Opening on September 28th, 1922 (Show Day!) the main attraction at the the Star Picture Theatre was Douglas Fairbanks in 'The Mark of Zorro',complete with 'Full Orchestra', which was a regular occurrence during the era of silent films.
Prior to this, films had been shown in the Shire Hall which was on the corner of High Street and Gower Street. Operating as the Star Theatre Company, W.E. and W.H. Edmonds, flushed with the success of these shows, bought a site in High Street on the opposite corner but on the same side (where Snap Printing currently operates).
Seat prices were 9d., 1s 0d., 1s 7d., 2s 0d., including tax. Seats could be booked for the extra charge of 6d. The Star was refurbished and re-opened in 1935 for the Jubilee, with advertising calling it The New Star. Its seating capacity was 990. In 1942, it had another name change to the St. James, still operating at the same address, 346 High Street Preston. A second cinema was opened in Plenty Road, called the Gowerville, but during the depression of the late 1920s, Preston could not support two cinemas, and so the Gowerville was closed in 1930.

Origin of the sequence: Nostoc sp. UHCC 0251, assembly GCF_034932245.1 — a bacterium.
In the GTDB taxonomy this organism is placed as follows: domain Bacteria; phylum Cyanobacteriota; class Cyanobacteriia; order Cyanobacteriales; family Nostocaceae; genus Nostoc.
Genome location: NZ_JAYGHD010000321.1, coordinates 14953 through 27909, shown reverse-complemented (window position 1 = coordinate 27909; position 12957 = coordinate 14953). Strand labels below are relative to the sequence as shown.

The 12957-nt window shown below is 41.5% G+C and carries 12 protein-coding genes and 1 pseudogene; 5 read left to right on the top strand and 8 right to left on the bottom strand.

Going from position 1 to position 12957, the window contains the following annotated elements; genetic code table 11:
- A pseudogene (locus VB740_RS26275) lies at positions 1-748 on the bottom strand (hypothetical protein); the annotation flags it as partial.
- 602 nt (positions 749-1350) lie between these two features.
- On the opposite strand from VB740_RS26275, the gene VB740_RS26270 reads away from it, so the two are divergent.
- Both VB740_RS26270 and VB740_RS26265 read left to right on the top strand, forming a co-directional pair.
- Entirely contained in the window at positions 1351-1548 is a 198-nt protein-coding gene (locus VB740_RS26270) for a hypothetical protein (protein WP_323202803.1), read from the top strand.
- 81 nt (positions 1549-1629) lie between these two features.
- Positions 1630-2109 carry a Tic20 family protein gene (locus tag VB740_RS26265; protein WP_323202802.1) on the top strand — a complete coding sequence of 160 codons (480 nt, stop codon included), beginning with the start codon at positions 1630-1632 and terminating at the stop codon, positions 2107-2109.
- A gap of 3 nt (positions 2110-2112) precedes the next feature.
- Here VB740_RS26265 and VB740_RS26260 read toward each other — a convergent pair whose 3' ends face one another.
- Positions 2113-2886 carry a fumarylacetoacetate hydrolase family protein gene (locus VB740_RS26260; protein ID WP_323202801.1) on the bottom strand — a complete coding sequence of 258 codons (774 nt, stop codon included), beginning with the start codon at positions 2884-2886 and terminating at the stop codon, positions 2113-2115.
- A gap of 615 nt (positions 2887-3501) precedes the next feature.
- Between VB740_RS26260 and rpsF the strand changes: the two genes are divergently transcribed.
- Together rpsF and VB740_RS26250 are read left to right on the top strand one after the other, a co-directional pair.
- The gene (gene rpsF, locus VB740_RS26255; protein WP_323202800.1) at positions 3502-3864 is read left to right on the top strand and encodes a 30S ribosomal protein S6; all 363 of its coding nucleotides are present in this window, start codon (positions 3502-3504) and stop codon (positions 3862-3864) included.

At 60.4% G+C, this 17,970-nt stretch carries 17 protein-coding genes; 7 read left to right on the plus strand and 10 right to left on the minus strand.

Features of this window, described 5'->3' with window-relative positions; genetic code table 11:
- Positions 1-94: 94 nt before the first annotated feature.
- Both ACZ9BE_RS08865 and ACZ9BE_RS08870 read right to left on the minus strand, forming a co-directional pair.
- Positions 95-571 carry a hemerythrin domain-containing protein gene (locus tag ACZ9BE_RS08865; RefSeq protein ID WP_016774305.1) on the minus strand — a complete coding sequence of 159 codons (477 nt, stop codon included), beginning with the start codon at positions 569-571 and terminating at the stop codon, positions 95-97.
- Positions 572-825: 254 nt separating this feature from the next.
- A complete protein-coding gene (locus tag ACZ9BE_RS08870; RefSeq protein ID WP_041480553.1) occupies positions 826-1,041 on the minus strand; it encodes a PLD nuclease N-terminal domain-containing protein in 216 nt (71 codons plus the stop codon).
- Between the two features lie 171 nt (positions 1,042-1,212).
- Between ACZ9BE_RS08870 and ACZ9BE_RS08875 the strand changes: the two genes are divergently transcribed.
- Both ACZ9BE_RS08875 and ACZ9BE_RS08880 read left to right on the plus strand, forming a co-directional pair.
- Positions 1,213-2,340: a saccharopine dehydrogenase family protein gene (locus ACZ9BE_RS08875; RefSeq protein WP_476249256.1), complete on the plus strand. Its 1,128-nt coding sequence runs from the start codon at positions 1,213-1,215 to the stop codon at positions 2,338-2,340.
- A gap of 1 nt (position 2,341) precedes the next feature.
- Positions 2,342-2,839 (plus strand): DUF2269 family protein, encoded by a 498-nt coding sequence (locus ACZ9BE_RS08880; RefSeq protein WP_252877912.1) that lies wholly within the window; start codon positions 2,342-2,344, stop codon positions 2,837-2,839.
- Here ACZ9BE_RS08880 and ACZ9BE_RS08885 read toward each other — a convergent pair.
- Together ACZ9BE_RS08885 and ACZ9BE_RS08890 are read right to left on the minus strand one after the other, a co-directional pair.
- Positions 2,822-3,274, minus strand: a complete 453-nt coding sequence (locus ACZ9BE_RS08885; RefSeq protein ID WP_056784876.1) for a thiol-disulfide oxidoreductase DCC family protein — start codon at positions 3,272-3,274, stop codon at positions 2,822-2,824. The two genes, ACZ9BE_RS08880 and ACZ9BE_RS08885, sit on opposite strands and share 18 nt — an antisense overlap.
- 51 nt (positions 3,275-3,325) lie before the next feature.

From the late 1930s, motion pictures again were prosperous and other cinemas opened up, but once television began to appear from 1956 onwards, cinemas gradually closed down. The Star then the St James continued to operate until 1965. The Planet at 1 High Street was operated by the same company.
Carroll, Brian & Rule, Ian (1985). Preston: an Illustrated History. Preston: City of Preston.
Cinema & Theatre Historical Society Inc.
Sands and McDougall’s Melbourne and Suburban Directory 1864- 1974. [Microfiche]. (1974). Melbourne, Australia: Sands & McDougall.